Confab: Delegates want Nigeria’s debt profile monitored




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ABUJA – Some delegates at the National Conference on Tuesday called on the properly monitor and reduce Nigeria’s debt profile.
The delegates made the call when they contributed the Public Revenue and Finance report in Abuja.
They said the rate of Nigeria’s borrowing not healthy for the future of the country.
While some said the country had no reason borrow considering its wealth others said borrowing be limited to financing capital projects.
The delegate, representing Senators’ Forum, Sen. Kofoworola Akerele, emphasised the to discourage external borrowing.
Akerele said it external borrowing that led to the introduction of programmes such as structural adjustment programme.
According to her, the country is nursing its wounds till today.
“To say that we have not reach the international 40 per cent bench-mark for borrowing is not acceptable.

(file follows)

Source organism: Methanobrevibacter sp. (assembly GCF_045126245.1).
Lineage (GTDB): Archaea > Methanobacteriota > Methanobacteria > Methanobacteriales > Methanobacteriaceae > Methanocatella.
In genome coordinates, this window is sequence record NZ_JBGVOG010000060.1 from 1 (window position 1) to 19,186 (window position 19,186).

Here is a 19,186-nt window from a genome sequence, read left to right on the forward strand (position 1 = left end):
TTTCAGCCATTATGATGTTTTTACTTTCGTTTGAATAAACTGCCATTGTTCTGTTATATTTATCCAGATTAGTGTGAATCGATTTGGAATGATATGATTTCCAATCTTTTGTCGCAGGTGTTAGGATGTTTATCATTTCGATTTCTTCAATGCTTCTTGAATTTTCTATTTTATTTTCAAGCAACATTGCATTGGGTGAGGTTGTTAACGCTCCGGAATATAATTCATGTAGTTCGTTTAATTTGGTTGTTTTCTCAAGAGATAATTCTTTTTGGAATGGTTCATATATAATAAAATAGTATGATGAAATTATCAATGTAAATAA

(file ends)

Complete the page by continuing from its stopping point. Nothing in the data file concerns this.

the report given to us, in 2005, we owned 32 billion dollars, which reduced by negotiation to 3.2 billion dollars.
“At the moment debt profile is 65 billion dollars which is double of what it was at that time. We know that most of the debts were incurred by the state governments,’’ Akerele said.
She urged the to recommend the establishment of a debt monitoring in the .
“This is to monitor and make sure that these debts that are being incurred supposedly for capital projects are actually implemented,’’ Akerele said.
Sen. Iyabo Anisulowo, representing Senators’ Forum, stressed the to discourage governments incurring debts, and called for prompt payment for awarded contracts.
“I want us to stop ballooning domestic debt. Apart this, local contractors be paid appropriately so that there would be circulation of money in the system,’’ Anisulowo said.
Hajiya Ramatu Usman, representing National Council for Women , said the country not continue to be a perpetual borrower.
According to her, we to proactively develop economy in the area of solid minerals.
“Nigeria being the largest growing economy in Africa, it should be seen lending money to other African countries otherwise the eagle will soon become a hawk.
In his contribution, Dr Edet Ekerendu, a retired Civil Servant, said if the country must borrow, it should be for the financing of capital projects to close the gap for deficits. (NAN)